by Sayantika Sanyal
Artificial Intelligence is being successfully integrated across leading industries and Information Security domain is not an exception. We asked Satnam Singh, Chief Data Scientist at Acalvio Technologies and a Speaker at nullcon Goa 2018, about the role AI plays in Cyber Security and its best practices used by the companies:
Satnam Singh (SS): AI in InfoSec is far away from AlphaGo that’s beaten the world’s best players in Go game. AI is certainly moving in a direction where it will help the security analysts to play a game with the adversary and threats. When an adversary is within the enterprise network, he needs to figure, where he is. He needs to move towards his targets, and carry out his attack. During these reconnaissance queries and movements, he would certainly leave some traces or signals. These signals are in the data that helps AI to detect the adversary presence and raise alerts.
Earlier, we used to bring all the data to a security data lake so-called SIEM, but now with AI, the correlations across multiple events can be done in real-time. Using algorithms, we can connect the dots and find the patterns, which were hard to find manually because we didn’t have enough security analysts.
One of the key advantages of AI-based systems is that they learn from the decisions taken by the security analysts and after some time they can also start taking the similar preventive actions as the security analysts. However, it has to happen for each InfoSec use case one-by- one.
SS: AI is certainly making a big value proposition in the InfoSec. It is helping security analysts to detect unknown malware, detect network intrusions, and find users, hosts, and mobiles that may have been compromised.
AI is helping the analysts to free up their time from repetitive tasks such as threat intelligence and spend time on more strategic analysis of threats. AI is sort of adding multiple cameras/sensors in addition to existing tools to detect the threats in the enterprise network.
SS: We need to detect attacker’s presence by mining Petabyte’s of logs. This is a complex and difficult problem because the signal to noise ratio is very low. Also, connecting the attack sequence among isolated and rare signal events is, even harder problem.
Most of the security data has no labels that makes it difficult to apply the latest AI and ML techniques to a large number of InfoSec use cases. However, the industry is tackling this problem by generating class labels taking a few use cases at a time. Currently, AI in InfoSec is primarily based on finding rare/abnormal behavior and many of these anomalies cannot account for the complexities of the real world and a large number of them end up being false positives.
There is certainly no silver bullet in Security!! I think that we need to combine AI with other technologies such as deception to improve our defense.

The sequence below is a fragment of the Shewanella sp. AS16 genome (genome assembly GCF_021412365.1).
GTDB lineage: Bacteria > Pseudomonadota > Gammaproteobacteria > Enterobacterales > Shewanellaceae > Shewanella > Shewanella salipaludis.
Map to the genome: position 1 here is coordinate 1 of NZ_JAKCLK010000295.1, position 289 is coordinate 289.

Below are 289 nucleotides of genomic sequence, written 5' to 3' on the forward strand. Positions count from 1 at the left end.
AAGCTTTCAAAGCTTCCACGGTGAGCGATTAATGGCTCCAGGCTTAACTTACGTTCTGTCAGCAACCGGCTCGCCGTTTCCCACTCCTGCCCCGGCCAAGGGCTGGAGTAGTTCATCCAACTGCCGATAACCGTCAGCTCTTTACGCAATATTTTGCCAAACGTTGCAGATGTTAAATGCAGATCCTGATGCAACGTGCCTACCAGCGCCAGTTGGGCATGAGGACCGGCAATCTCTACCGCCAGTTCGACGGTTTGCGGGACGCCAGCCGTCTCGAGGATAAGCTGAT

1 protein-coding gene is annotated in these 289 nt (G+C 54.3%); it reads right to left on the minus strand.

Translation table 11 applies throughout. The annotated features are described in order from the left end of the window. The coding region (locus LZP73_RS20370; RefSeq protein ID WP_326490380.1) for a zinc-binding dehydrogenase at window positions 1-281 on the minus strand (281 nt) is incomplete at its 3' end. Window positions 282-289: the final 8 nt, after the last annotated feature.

SS: Yes, Certainly!! There are a lot of new startups coming in AI and infoSec. InfoSec companies are also changing their existing products to include more AI. There is a need for everyone to embrace AI and automate the repetitive tasks because there is a big shortage of security analysts.
SS: At high-level the ML algorithms fall into two buckets in InfoSec. Supervised ML algorithms such as Deep Learning Networks (ANN, RNN, CNN), Random Forest, XGBoost are used to classify malicious scripts vs benign scripts, detect DNS tunnels, detect C&C servers, detect malware, detect known network scans, application attacks, and many more known threats that have labels available for the training.
Another set of algorithms fall into unsupervised ML specifically anomaly detection algorithms such as Clustering, Robust-PCA, SVD, One-Class SVM, DB Scan, KDE to detect anomalous events. Anomaly-based algorithms are used in networks to flag anomalous ports, unusual traffic from a host, excessive DNS failures, endpoints having unusual processes/applications/registry changes, users/hosts having unusual behaviors.
SS: I attended Nullcon 2017 and I learned a lot!! It is one of the biggest Security conferences in India and that too in Goa - A fantastic place :-) It is like “the Blackhat of India” and topics are selected from a large pool to give the best knowledge about the recent attacks and threats to the participants.
In addition, I like the panel discussions, capture the flag competition, night party, etc. Plenty of opportunity to network with the InfoSec community. Looking forward to meet the guys at Nullcon 2018 in Goa :-)
To learn more about AI, visit Satnam’s talk “A Game between Adversary and AI Scientist” at nullcon Goa 2018.
Experience of Attendees at Nullcon Goa 2022
Nov 18, 2022